The 2020 Indy 500 will be pushed back to Aug. 23, due to the pandemic.

Another major U.S. sporting event is being postponed due to the coronavirus pandemic: the 2020 Indianapolis 500.

This year’s race will run Aug. 23 instead of its original May 24 date. As a result, the 104th edition of the race will be the first one ever not completed in May, according to Penske Entertainment Corp. Led by racing icon Roger Penske, the group purchased the track – and by extension the race – last year.

“The Month of May at IMS is my favorite time of year, and like our fans, I’m disappointed we’ve had to reschedule the Indy 500,” Roger Penske said in a statement.

(Penske purchases Indianapolis Motor Speedway, IndyCar series.)

Roger Penske is the fourth owner of the Indianapolis Motor Speedway in the track’s 110-year history.

“We’re going to double-down on customer experience in the months ahead and I’m confident we’ll greet fans with a transformed facility and a world-class spectacle when we run the world’s greatest race later this year.”

Officials said that tickets already purchased will be valid for the rescheduled race. While not the first race cancelled due to the outbreak, the Indy 500 may be the best known in the U.S. It is a Memorial Day weekend tradition for many families.

“Memorial Day weekend has always provided Indianapolis 500 fans an opportunity to honor the men and women who have fought and sacrificed for our nation’s freedom,” said Penske Entertainment Corp. President Mark Miles.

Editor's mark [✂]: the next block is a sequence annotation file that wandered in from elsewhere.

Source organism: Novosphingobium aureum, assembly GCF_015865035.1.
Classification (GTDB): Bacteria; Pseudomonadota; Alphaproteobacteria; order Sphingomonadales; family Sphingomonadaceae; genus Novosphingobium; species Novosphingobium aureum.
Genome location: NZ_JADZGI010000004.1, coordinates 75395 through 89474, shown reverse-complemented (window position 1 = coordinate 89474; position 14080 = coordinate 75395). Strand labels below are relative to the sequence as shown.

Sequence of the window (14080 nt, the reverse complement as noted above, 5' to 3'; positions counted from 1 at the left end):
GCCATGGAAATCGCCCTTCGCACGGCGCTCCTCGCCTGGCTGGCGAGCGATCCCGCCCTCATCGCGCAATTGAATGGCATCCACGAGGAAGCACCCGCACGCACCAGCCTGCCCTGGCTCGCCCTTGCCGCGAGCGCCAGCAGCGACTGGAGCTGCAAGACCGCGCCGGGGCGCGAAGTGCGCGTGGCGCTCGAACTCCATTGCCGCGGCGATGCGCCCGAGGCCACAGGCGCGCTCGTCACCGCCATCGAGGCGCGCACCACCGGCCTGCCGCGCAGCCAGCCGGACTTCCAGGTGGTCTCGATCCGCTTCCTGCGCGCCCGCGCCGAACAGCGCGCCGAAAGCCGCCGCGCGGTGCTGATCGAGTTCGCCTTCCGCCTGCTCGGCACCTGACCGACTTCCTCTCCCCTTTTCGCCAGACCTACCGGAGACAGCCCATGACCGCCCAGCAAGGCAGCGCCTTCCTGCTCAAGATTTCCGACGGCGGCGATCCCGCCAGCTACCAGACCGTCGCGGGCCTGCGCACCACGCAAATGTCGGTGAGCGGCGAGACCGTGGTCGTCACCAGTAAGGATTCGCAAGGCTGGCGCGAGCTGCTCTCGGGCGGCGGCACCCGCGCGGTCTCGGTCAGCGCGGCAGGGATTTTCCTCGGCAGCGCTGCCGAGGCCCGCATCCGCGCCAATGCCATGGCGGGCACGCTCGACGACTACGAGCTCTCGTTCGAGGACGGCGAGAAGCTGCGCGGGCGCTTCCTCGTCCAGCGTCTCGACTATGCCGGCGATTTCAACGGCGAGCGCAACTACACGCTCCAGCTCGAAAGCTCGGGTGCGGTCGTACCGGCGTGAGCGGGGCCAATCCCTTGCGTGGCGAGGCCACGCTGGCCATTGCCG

(Automotive Hall of Fame set to induct four “who moved the world forward.”)

“This August, we’ll also have a unique and powerful opportunity to honor the contributions and heroism of the doctors, nurses, first responders and National Guard members serving on the front lines of the fight against COVID-19.”

Penske said the postponement of this year’s Indy 500 is disappointing, but fans can expect an amazing experience in August.

The practice sessions will be held Aug. 12 and 13, with qualifying following on Aug. 15 and 16. Thus far, the IndyCar season has also been wiped out as well with some races being postponed, while others have been cancelled outright.

“After careful consideration, including regular communication with our event promoters, health officials, and the city administrations in our respective race markets regarding COVID-19, we have made the decision to cancel all NTT IndyCar Series events through April,” the series organizers said in statement March 13.

(GM cutting executive pay, deferring salaried compensation.)

This began with the Firestone Grand Prix of St. Petersburg, which was to run March 15, and continues through the AutoNation IndyCar Challenge at Circuit of the Americas in Austin, Texas which was to take place April 24-26. Now the GMS Grand Prix and Indy 500 have been added to the list.

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